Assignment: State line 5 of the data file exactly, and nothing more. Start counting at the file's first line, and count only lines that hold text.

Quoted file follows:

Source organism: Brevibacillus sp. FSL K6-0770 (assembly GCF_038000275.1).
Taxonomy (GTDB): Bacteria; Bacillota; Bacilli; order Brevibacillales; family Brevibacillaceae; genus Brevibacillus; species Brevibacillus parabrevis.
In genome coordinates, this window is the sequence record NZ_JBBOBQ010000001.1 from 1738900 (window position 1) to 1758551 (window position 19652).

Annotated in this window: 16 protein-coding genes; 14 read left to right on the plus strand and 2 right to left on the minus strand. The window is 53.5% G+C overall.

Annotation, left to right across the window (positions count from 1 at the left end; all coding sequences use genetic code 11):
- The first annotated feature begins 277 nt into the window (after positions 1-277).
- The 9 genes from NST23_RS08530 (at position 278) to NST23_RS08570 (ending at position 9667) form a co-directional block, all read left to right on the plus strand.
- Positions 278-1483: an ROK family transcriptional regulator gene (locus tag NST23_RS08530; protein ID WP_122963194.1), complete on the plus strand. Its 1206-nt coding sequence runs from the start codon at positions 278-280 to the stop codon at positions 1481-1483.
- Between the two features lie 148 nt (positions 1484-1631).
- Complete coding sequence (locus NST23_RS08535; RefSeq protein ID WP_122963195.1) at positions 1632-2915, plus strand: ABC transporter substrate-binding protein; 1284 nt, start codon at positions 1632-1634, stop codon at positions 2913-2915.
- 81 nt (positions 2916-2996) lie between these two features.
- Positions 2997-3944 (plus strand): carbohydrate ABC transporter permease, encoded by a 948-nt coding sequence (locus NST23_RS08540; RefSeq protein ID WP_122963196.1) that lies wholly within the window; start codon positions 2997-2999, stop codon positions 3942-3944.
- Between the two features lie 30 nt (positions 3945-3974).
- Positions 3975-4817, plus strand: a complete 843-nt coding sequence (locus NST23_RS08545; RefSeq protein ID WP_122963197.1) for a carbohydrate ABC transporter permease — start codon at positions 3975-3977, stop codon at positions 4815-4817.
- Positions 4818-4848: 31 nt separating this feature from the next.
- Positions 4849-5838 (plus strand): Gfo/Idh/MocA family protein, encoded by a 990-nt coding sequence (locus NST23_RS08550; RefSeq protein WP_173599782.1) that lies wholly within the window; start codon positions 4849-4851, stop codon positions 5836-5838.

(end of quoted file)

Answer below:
Annotation, left to right across the window (positions count from 1 at the left end; all coding sequences use genetic code 11):